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Anaerobic digestion of spring and winter wheat: comparison of net energy yields

Anaerobic digestion of spring and winter wheat: comparison of net energy yields
Anaerobic digestion of spring and winter wheat: comparison of net energy yields
Anaerobic digestion of wheat was investigated under batch conditions. The article compares the potential net energy yield between a winter wheat (sown in the autumn) and a spring wheat (sown in the spring) grown in the same year and harvested at the same growth stage in the same farm. The spring wheat had a slightly higher biochemical methane potential and required lower energy inputs in cultivation, but produced a lower dry biomass yield per hectare, which resulted in winter wheat providing the best overall net energy yield. The difference was small; both varieties gave a good net energy yield. Spring sowing may also offer the opportunity for growing an additional over-winter catch crop for spring harvest, thus increasing the overall biomass yield per hectare, with both crops being potential digester feedstocks.
1093-4529
1-6
Rincon, Barbara
d2c44d44-66e6-4310-80b3-c71da463f147
Heaven, Sonia
f25f74b6-97bd-4a18-b33b-a63084718571
Salter, Andrew M.
e0537412-9a1c-4f00-9b08-d8dce9dbc900
Banks, Charles J.
5c6c8c4b-5b25-4e37-9058-50fa8d2e926f
Rincon, Barbara
d2c44d44-66e6-4310-80b3-c71da463f147
Heaven, Sonia
f25f74b6-97bd-4a18-b33b-a63084718571
Salter, Andrew M.
e0537412-9a1c-4f00-9b08-d8dce9dbc900
Banks, Charles J.
5c6c8c4b-5b25-4e37-9058-50fa8d2e926f

Rincon, Barbara, Heaven, Sonia, Salter, Andrew M. and Banks, Charles J. (2016) Anaerobic digestion of spring and winter wheat: comparison of net energy yields. Journal of Environmental Science and Health, Part A: Toxic/Hazardous Substances and Environmental Engineering, 1-6. (doi:10.1080/10934529.2016.1198634).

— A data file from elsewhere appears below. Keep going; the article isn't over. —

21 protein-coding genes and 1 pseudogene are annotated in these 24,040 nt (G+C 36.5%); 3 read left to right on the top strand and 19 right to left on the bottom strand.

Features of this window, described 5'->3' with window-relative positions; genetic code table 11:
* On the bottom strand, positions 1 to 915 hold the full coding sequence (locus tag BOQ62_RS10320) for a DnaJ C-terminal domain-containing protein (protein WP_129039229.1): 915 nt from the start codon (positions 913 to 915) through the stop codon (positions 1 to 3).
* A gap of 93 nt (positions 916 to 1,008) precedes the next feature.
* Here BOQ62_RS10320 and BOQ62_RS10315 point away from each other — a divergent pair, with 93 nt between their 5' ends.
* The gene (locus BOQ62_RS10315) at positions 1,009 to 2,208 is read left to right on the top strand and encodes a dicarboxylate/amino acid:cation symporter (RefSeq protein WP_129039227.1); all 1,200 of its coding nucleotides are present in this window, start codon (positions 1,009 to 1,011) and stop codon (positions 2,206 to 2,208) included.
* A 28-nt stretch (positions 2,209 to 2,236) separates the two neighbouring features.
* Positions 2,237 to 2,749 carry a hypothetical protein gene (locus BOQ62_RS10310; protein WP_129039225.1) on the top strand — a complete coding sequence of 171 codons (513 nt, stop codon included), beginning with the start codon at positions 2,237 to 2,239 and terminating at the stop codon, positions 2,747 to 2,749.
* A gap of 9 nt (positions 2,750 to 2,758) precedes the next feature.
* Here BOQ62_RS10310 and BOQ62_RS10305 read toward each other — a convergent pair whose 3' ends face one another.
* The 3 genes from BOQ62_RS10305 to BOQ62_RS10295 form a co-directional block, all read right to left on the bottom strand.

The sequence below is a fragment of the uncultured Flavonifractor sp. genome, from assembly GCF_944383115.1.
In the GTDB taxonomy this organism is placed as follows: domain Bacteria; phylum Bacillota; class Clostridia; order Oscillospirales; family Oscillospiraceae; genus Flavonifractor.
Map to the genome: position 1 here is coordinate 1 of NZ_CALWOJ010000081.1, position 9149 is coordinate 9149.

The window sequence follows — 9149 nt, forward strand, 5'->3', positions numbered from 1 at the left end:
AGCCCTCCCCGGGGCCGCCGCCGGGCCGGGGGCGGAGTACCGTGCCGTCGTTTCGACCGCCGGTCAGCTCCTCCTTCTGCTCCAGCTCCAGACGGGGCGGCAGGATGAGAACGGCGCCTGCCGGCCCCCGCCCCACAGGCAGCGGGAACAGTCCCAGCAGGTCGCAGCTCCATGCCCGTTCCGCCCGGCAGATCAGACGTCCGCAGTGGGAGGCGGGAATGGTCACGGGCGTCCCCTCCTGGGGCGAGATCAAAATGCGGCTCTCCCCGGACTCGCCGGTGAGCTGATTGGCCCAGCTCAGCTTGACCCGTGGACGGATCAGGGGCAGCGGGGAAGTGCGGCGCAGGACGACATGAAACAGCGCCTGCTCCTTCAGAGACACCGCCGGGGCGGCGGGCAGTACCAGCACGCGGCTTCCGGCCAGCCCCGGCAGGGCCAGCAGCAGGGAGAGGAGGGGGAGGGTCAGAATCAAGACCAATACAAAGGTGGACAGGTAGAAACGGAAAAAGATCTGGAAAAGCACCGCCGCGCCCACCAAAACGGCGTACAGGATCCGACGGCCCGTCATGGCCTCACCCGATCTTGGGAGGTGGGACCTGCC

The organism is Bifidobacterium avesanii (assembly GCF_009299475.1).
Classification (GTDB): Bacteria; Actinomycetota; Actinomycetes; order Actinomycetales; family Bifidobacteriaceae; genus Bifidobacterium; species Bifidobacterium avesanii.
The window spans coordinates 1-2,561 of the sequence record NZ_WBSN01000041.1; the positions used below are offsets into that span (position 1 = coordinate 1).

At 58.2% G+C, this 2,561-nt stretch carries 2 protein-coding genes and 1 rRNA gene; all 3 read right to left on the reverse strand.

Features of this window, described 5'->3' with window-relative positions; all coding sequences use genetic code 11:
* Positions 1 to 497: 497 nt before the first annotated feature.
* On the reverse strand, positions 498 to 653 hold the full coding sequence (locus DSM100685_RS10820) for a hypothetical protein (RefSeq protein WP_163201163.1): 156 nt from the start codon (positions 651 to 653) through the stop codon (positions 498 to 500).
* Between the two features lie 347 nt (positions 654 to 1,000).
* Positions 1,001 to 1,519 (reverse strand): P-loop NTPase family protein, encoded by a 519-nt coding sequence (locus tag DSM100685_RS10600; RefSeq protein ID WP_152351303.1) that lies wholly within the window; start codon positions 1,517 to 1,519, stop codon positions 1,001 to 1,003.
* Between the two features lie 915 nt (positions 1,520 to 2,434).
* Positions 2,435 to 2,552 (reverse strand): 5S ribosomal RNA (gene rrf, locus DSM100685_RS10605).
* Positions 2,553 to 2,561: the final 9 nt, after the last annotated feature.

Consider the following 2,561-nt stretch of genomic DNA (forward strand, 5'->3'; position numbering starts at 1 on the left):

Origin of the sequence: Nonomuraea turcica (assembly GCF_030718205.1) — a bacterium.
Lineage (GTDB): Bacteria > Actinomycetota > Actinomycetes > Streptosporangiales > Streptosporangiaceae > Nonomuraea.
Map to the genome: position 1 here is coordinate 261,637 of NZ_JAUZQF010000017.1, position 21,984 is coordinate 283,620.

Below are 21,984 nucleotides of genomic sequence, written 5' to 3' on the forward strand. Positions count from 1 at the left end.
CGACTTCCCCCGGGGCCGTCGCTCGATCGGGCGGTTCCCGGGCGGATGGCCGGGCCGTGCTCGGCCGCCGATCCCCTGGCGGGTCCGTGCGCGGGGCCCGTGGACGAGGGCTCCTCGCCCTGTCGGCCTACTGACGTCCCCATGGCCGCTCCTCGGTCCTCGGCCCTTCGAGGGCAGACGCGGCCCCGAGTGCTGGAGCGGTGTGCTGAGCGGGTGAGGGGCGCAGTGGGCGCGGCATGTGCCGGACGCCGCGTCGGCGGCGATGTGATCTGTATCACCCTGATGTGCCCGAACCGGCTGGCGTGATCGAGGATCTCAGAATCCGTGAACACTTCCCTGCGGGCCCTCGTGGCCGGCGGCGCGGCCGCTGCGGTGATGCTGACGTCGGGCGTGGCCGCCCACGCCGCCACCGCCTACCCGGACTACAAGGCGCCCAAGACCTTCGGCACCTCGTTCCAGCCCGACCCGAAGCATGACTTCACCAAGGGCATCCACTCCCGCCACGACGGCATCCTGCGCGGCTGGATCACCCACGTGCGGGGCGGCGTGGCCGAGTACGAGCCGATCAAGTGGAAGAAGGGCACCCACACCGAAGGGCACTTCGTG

Record type: Article

Abstract

Anaerobic digestion of wheat was investigated under batch conditions. The article compares the potential net energy yield between a winter wheat (sown in the autumn) and a spring wheat (sown in the spring) grown in the same year and harvested at the same growth stage in the same farm. The spring wheat had a slightly higher biochemical methane potential and required lower energy inputs in cultivation, but produced a lower dry biomass yield per hectare, which resulted in winter wheat providing the best overall net energy yield. The difference was small; both varieties gave a good net energy yield. Spring sowing may also offer the opportunity for growing an additional over-winter catch crop for spring harvest, thus increasing the overall biomass yield per hectare, with both crops being potential digester feedstocks.

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More information

Accepted/In Press date: 3 May 2016
e-pub ahead of print date: 13 July 2016
Organisations: Water & Environmental Engineering Group

Identifiers

Local EPrints ID: 398139
URI: https://eprints.soton.ac.uk/id/eprint/398139
ISSN: 1093-4529
PURE UUID: 846eace9-4349-4778-bc21-34200b8dcebe

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Date deposited: 20 Jul 2016 10:14
Last modified: 10 Dec 2019 06:28

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